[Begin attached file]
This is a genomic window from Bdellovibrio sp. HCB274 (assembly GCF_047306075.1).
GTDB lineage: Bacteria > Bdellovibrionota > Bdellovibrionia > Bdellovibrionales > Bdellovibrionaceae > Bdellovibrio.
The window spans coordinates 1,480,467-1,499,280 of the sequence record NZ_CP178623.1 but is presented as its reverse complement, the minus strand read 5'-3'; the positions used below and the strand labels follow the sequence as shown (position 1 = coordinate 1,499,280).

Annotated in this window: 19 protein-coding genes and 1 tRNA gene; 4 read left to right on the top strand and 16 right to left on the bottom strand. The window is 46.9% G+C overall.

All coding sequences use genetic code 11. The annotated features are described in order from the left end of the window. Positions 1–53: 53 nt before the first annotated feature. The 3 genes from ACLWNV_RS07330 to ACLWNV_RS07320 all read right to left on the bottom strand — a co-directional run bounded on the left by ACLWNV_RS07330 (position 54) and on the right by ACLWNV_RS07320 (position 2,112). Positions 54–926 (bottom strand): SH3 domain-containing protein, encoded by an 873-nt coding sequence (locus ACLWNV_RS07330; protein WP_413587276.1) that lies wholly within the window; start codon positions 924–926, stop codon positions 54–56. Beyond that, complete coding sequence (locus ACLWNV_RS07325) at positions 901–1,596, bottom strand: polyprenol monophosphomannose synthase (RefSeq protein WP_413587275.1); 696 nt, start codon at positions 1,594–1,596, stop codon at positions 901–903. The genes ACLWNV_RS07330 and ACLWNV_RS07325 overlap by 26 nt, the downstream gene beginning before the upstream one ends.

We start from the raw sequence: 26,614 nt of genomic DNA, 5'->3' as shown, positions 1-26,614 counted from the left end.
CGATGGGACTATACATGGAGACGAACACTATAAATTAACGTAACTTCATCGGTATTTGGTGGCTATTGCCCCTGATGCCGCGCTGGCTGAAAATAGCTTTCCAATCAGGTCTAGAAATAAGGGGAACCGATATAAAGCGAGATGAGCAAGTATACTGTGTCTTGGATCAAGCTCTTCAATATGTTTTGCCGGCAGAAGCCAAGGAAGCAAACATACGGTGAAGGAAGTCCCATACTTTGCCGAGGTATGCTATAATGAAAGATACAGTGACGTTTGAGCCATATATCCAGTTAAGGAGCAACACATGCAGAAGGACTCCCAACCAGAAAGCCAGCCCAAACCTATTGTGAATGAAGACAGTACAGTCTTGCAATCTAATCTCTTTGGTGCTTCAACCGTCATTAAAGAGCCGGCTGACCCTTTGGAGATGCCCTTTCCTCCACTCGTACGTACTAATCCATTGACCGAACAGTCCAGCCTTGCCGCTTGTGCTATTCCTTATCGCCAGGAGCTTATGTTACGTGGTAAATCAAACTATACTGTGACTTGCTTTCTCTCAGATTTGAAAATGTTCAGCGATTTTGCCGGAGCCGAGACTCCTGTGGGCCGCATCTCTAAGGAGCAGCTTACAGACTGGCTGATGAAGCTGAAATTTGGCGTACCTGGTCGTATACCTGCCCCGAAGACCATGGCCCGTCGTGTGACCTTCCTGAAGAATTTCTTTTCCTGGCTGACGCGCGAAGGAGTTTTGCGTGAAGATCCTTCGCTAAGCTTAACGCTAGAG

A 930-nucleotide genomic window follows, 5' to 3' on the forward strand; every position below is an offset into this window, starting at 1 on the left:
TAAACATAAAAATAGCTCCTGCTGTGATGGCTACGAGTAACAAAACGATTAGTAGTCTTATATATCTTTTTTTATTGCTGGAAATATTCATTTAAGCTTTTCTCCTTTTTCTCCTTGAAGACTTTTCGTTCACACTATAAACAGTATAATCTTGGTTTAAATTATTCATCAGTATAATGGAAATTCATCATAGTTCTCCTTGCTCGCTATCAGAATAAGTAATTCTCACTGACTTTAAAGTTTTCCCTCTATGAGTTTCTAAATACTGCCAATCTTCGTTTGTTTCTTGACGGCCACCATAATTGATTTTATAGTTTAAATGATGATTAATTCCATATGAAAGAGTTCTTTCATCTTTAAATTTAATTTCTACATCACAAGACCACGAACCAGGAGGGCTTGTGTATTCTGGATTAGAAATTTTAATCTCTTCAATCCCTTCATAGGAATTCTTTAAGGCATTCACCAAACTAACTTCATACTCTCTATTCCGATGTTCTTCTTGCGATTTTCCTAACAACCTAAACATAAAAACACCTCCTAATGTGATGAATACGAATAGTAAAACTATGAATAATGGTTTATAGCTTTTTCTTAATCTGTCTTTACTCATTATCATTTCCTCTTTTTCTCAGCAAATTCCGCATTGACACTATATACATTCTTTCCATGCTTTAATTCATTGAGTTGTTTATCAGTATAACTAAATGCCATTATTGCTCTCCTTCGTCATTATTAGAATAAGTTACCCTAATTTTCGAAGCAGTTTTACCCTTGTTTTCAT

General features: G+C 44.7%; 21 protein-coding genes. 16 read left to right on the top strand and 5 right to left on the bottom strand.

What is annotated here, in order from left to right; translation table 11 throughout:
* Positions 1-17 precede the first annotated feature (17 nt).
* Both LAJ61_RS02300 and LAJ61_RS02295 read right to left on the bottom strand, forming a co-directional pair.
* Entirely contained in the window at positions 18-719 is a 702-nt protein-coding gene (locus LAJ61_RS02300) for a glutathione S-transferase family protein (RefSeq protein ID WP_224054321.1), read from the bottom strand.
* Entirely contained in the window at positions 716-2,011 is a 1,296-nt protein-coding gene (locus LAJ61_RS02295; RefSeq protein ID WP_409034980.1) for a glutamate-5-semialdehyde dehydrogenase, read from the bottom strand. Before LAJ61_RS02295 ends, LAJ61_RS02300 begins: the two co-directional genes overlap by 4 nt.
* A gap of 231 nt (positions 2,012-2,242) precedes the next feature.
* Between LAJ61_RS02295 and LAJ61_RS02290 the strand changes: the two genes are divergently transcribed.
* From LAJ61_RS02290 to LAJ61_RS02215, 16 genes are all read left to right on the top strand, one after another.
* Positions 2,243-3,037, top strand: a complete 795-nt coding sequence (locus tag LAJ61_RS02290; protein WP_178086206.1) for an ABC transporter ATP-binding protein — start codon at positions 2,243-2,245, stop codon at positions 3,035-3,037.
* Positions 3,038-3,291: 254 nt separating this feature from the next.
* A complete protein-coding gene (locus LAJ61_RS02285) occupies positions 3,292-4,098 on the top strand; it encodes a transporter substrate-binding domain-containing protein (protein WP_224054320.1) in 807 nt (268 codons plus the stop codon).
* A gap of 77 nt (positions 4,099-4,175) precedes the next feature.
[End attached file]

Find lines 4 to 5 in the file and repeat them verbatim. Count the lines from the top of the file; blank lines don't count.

Annotated in this window: 19 protein-coding genes and 1 tRNA gene; 4 read left to right on the top strand and 16 right to left on the bottom strand. The window is 46.9% G+C overall.

All coding sequences use genetic code 11. The annotated features are described in order from the left end of the window. Positions 1–53: 53 nt before the first annotated feature. The 3 genes from ACLWNV_RS07330 to ACLWNV_RS07320 all read right to left on the bottom strand — a co-directional run bounded on the left by ACLWNV_RS07330 (position 54) and on the right by ACLWNV_RS07320 (position 2,112). Positions 54–926 (bottom strand): SH3 domain-containing protein, encoded by an 873-nt coding sequence (locus ACLWNV_RS07330; protein WP_413587276.1) that lies wholly within the window; start codon positions 924–926, stop codon positions 54–56. Beyond that, complete coding sequence (locus ACLWNV_RS07325) at positions 901–1,596, bottom strand: polyprenol monophosphomannose synthase (RefSeq protein WP_413587275.1); 696 nt, start codon at positions 1,594–1,596, stop codon at positions 901–903. The genes ACLWNV_RS07330 and ACLWNV_RS07325 overlap by 26 nt, the downstream gene beginning before the upstream one ends.